A man and his family struggle to adapt to their new reality when their young son is diagnosed with sickle cell disease.
Despite some shortcomings, Strain is a family drama I recommend for everyone as there are lessons in it for all ages.
Director Uduak-Obong Patrick's movie centers on the Ezeji family whose lives are disrupted after their son Ekene (Nifemi Lawal) is diagnosed with sickle cell disease.
Ekene repeatedly experiences crisis and his father Nnamdi (Okey Uzoeshi) begins to succumb to the pressure that comes with watching his beloved child slowly fade away.
Nnamdi is powerless to stop the worsening medical condition of his son and vents his frustrations on his wife (Shushu Abubakar). To make matters worse, his daughter Ebere (Angel Unigwe) begins to feel unwanted as everyone seems to forget she exists.
Things go from bad to worse when Ekene begins to contemplate suicide and his parents are left with no other option but to take action, opting for the only solution they see before them.
Kudos to all the child actors for not disappointing as is mostly the case in Nollywood films. In this regard, Unigwe as Ebere outshines them all.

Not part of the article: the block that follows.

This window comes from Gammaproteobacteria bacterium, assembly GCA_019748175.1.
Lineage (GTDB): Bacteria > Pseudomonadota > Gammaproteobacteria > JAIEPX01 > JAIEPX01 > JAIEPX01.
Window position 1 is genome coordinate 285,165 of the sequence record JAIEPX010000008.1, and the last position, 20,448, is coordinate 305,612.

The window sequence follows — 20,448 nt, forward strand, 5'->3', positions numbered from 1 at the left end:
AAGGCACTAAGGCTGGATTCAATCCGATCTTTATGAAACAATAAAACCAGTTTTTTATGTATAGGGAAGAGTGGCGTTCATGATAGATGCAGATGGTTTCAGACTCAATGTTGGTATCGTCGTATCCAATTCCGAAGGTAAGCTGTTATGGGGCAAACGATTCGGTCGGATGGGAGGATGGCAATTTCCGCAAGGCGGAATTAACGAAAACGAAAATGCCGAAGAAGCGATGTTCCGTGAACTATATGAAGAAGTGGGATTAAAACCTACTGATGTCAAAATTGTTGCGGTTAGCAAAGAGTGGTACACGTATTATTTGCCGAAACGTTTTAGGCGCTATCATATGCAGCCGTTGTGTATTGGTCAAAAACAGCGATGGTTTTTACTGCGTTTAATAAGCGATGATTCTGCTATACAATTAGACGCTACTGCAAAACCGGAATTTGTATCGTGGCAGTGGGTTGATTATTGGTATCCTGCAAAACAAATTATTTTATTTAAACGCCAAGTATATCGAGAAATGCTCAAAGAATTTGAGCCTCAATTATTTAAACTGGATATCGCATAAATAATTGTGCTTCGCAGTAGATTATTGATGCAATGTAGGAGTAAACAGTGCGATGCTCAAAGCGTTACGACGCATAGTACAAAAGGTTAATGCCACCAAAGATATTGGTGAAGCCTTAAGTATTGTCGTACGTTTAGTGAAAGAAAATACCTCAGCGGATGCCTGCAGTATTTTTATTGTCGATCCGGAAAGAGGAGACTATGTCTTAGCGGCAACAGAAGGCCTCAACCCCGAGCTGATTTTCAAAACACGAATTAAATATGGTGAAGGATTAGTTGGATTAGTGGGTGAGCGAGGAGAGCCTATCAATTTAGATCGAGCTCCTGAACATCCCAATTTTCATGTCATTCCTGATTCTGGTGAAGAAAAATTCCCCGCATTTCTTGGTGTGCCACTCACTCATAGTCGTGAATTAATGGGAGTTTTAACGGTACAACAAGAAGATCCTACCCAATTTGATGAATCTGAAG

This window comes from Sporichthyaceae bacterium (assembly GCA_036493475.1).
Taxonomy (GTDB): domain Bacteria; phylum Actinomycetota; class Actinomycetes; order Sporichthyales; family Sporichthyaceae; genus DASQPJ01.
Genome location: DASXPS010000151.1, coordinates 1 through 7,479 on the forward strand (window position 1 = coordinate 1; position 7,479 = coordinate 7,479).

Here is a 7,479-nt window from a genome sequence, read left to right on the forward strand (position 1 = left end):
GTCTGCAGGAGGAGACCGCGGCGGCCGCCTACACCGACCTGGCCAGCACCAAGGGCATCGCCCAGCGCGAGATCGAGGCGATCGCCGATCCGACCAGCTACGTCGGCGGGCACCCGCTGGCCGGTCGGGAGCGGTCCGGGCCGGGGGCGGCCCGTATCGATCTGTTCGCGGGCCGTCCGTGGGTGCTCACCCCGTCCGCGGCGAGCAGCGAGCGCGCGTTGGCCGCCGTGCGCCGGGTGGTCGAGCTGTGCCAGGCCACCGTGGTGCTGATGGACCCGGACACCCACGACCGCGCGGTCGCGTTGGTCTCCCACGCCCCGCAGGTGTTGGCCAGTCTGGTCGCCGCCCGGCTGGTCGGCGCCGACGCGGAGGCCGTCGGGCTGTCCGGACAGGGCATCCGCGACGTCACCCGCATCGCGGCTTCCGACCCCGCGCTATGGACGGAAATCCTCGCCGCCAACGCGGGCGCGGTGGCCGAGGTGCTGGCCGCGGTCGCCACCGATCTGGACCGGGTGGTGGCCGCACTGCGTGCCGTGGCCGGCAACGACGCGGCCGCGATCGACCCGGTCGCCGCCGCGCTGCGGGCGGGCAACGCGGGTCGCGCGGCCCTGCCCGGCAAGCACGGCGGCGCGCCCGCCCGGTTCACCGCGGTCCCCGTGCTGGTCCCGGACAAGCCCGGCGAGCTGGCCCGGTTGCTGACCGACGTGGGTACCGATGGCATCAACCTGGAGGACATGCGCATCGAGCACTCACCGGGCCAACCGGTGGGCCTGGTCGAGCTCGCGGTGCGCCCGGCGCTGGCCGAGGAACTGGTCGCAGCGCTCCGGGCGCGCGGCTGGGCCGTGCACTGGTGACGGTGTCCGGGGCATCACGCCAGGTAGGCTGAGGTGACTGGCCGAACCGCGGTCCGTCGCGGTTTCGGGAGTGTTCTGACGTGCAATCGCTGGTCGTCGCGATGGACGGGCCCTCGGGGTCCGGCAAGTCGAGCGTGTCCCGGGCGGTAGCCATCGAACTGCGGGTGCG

Uzoeshi as the concerned patriarch gives a convincing performance but his onscreen partner Abubakar can't quite match his acting with her own.
I would fault the soundtrack for being unnecessarily distracting at times and the exterior shots being needlessly repetitive. Besides these and a few more lapses, Strain turns out to be a pretty good film.
The last part of the movie will melt hearts and the makeup department did a swell job in the physical transformation of the sickle cell patient after surgery.
In all, Strain sends a much-needed message of hope to those living with sickle cell disease. Rather than being stigmatized, these poor souls deserve all the love, care, and medical attention in the world.